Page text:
West Register House in Edinburgh, Scotland.
Located on the west side of Edinburgh’s Charlotte Square at the west end of George Street, West Register House was built in 1811 as St George’s Church, to the design by Robert Adam (1728-92), although much modified by Robert Reid (1774 – 1856) who was tasked with the actual construction. The church was planned originally as an integral part of James Craig’s proposals for the New Town (1766), although the symmetry of that scheme was disrupted when the land was not available to built St. George’s mirror on St. Andrew’s Square at the east end of George Street.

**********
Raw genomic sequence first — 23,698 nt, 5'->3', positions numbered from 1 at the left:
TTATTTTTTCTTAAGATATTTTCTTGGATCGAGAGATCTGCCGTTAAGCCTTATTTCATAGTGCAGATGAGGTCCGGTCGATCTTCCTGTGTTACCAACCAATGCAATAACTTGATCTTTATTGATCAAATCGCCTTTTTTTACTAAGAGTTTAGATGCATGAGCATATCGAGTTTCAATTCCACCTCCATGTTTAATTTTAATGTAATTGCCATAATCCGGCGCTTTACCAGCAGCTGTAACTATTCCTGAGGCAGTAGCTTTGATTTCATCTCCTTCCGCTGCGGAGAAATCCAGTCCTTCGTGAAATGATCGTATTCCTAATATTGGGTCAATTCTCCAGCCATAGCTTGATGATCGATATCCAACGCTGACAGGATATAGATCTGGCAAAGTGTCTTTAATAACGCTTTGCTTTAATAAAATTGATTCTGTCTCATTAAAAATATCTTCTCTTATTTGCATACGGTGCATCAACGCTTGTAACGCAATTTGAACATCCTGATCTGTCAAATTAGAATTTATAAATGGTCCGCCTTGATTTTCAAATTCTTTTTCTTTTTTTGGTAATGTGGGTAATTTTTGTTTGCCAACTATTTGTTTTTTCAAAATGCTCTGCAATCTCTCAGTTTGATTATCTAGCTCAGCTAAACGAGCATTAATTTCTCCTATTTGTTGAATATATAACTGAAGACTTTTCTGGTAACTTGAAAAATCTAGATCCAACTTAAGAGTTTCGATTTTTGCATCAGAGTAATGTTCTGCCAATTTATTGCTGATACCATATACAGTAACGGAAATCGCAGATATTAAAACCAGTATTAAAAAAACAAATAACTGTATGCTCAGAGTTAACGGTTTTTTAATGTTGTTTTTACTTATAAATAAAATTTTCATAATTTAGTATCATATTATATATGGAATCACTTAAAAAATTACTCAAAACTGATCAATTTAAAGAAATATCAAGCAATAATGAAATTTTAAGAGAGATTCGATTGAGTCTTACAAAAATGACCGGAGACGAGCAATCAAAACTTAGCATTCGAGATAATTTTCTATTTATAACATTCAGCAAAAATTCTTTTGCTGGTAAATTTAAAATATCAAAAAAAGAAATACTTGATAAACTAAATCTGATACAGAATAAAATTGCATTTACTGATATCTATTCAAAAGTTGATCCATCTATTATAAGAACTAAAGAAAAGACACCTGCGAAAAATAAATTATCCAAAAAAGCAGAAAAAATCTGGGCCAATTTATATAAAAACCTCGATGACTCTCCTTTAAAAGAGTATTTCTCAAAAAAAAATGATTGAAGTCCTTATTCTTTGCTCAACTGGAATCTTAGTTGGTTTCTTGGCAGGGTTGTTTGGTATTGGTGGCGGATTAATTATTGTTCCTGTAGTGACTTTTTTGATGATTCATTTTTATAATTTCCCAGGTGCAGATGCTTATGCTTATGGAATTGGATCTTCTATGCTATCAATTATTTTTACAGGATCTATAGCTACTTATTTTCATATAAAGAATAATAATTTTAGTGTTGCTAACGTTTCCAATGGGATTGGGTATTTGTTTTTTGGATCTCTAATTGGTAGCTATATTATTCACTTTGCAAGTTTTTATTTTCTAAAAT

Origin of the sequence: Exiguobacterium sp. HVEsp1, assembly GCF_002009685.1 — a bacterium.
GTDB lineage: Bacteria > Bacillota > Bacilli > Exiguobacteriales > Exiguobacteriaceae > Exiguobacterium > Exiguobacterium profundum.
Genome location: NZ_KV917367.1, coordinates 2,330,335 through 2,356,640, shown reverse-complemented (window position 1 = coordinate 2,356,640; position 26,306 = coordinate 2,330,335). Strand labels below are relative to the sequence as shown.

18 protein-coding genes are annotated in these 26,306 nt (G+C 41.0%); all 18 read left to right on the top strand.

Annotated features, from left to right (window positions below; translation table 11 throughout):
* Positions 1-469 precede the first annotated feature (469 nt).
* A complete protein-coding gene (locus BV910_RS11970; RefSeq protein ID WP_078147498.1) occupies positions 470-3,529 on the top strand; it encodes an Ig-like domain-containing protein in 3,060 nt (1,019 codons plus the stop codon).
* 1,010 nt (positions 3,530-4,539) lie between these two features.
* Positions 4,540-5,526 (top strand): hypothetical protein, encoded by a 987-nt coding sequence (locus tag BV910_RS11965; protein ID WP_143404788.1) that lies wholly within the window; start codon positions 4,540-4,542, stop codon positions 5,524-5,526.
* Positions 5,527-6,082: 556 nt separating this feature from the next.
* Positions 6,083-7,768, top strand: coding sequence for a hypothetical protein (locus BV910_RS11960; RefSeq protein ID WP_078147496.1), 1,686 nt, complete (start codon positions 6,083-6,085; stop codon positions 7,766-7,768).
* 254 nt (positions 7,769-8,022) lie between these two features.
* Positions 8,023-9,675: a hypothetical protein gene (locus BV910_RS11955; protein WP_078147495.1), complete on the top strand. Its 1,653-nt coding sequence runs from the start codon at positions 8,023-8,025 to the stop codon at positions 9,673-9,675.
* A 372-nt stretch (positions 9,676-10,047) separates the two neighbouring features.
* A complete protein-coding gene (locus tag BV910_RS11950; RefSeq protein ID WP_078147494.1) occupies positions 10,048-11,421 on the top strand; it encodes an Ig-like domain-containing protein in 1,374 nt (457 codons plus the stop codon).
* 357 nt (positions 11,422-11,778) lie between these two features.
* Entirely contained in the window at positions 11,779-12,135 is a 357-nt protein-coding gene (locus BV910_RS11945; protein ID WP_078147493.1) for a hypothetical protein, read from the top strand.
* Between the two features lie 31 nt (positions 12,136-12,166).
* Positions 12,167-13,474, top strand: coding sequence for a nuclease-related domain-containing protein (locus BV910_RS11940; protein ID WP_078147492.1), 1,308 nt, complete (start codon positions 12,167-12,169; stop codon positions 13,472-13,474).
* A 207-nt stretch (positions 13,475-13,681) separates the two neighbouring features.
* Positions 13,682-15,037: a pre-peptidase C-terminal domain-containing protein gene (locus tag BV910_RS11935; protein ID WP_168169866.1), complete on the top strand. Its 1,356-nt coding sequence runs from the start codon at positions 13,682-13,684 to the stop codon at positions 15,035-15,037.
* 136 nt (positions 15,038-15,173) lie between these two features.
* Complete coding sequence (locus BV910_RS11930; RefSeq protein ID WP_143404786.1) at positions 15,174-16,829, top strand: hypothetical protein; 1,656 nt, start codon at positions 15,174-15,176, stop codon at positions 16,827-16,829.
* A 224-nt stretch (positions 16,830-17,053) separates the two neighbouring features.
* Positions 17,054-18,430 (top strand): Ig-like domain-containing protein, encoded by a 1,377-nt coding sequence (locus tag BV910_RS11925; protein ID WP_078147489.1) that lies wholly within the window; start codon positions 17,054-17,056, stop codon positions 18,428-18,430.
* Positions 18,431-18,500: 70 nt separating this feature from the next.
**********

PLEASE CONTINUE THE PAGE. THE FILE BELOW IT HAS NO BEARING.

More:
Despite Reid’s cost saving measures, the church was still built on a grand scale, with an Ionic portico, Corinthian colonnade and sizeable, but elegant, green-copper dome, topped with a gilded lantern. The dome is said to be a scaled-down copy of that of St. Paul’s Cathedral in London.
Structural defects and a declining congregation led to its acquisition by the government. It was converted in 1964 for use by the Scottish Record Office (now the National Archives of Scotland).
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